After a Nintendo localiser defended the naming of the console, James Pettegrow discusses why the Wii U hasn't done very well.
Omg...o...o..thats nice and effective...
This is a very well written article. There are indeed more problems for Wii U than just its name.
It's a sad face that face value is something that has a significant impact on the starting push of sales for a console. And the name is a part of that face. Even if the name makes sense in hindsight, when considering the much more non-casual focus of the Wii U compared to the Wii, it's still a fact that abhorrent marketing efforts made that effort in its name ineffective. They should have had a better name picked out instead of just slapping a U on the end. Heck, improving the specs and going with its code name, "Revolution", would have garnered it more sales than the name it's got now. As would a new design for the console, but I digress... I don't agree with all the points made in the article (the points about the game pad, most of all, considering it's what I used to type up this very post so I find it quite beneficial), but the name of the system, and the confusion it caused in lieu of proper explanation through advertisement, definitely didn't do the system any favors. The general masses like short, easy, clear descriptions when looking into a product. While it may not speak highly of the public's patience, having to explain what a console is due to its name being confusing is something that Nintendo has deservedly suffered from.
It's great to see you finally admit that not only the name of the Wii U was a mistake, but the design itself. That's what many have claimed all along; too many features were outright left out of the base console, and too many specs were heavily scaled back, all to accommodate the expensive gamepad gimmick. Had Nintendo put a little more effort into the design, and not based their console on a gimmick (like they did for the Wii before it), they'd be in a lot better shape today. Let's hope that the NX doesn't follow the same pattern of the last two home consoles; if it does, they might as well just throw in the towel right now, because this approach just doesn't work anymore.
Nintendo = 💵
@ chiller Sorry to burst your hopeful bubble, but I haven't "admitted" to anything. Your belief, as you've made clear before, is that the console was too weak to develop good games on, and was a failure. I don't believe or accept that for a second. Again, the game pad is a benefit to the console. Without it, games like Zombi U, Mario Maker, and Splatoon would not exist in their current forms. It's not a negative, as your use of the word gimmick in the derogatory sense implies. It's one of the best accessories Nintendo has thought up for any of their consoles thus far, and is certainly the most useful when devs use it right. The pad is not the reason it's only at 10M in sales. (which, btw, is not far behind XBon, and no one calls that a failure) I'm going to go so far as to say that the NX won't be as good unless it can also support the game pad. Old-fashioned controllers are fine, but this is just frankly better, because it expands developer options for more interesting gameplay concepts far more than a traditional controller. It just needs a size and weight adjustment. And by design, I was referring to the overall look of the console. Having higher specs always helps, but specs cannot be blamed for bad developer efforts in many of its ports. The specs are not why it didn't sell higher in a shorter time. Becoming a carbon copy of the rest by chasing graphics, is a short-term plan that ignores the long-term bottleneck of decreasing returns in noticeable graphical differences, and sets Nintendo up for failure far more assuredly than continuing to try and innovate. Even Sony and Microsoft are starting to notice this. It's why they're chasing gimmicks like VR, after all: they're prepping for new ways of playing.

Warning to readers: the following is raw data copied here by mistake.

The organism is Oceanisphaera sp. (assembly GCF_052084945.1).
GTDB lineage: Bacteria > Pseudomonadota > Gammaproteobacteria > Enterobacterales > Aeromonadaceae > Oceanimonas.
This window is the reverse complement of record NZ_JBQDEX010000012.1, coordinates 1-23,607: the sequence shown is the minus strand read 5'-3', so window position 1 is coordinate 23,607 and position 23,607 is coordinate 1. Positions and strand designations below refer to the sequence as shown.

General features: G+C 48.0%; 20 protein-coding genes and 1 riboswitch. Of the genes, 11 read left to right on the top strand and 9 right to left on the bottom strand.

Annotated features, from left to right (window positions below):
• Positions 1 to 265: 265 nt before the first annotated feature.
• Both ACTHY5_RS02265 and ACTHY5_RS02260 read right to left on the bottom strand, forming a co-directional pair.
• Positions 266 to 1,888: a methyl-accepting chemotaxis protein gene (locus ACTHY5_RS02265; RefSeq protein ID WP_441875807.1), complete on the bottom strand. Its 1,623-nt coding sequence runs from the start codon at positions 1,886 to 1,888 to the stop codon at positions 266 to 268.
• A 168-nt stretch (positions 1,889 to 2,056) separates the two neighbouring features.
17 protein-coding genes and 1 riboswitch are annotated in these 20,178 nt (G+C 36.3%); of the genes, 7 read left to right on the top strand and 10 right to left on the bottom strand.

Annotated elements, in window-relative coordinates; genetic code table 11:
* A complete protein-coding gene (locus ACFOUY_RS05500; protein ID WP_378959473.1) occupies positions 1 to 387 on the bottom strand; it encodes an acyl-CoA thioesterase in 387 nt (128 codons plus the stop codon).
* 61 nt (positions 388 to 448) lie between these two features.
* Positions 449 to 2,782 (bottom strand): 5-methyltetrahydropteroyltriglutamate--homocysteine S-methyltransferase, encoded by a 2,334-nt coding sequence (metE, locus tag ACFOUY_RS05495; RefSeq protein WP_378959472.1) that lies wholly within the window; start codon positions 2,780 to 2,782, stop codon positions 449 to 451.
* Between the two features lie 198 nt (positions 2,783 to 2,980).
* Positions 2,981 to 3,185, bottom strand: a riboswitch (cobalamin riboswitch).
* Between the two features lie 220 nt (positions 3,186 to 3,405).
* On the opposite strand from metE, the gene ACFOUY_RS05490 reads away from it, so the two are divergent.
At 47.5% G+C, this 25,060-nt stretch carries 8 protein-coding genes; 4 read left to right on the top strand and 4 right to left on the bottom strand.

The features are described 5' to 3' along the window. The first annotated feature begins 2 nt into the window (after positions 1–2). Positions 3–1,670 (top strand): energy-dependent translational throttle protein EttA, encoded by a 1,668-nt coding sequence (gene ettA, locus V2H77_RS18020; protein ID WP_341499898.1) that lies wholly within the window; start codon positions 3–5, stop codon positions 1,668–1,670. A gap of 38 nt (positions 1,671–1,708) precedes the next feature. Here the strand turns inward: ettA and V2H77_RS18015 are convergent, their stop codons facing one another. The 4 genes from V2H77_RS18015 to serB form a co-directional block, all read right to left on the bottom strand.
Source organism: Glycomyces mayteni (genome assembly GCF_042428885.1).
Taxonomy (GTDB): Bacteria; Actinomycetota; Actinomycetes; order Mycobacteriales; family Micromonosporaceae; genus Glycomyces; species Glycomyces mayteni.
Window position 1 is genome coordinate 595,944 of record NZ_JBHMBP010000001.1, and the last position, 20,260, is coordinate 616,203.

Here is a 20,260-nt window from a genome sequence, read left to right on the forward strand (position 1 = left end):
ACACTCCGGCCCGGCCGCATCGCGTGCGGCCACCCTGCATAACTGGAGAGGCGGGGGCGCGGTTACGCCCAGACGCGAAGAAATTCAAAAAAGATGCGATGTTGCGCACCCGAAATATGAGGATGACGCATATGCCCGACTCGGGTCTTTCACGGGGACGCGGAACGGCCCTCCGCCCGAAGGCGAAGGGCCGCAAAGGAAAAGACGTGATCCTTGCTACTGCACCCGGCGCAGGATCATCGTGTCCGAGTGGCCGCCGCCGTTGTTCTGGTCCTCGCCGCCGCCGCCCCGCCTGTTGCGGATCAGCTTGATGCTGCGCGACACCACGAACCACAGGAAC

While I could not read the article due to '404: page not found', and a quick google search did not turn up anything, I will say this: It has always bothered me the amount of flak the name 'Wii U' got. Going from the Wii to Wii U is no more difficult to comprehend than going from Xbox360 to XboxOne. I would blame the advertising, if anything. There wasn't much of it in North America, and I imagine the popularity of the Wii actually worked against them in this case. Consumers would go out to buy that Wii that everyone had, would see the two different consoles lined up in the case, and, based on looks, would think the Wii U was just a Wii with a fancy new enclosure & a fancy new tablet.
Hi Sylth01, Bit of bad timing - the site went down for three hours thanks to my own incompetence. You should be able to read the article now.
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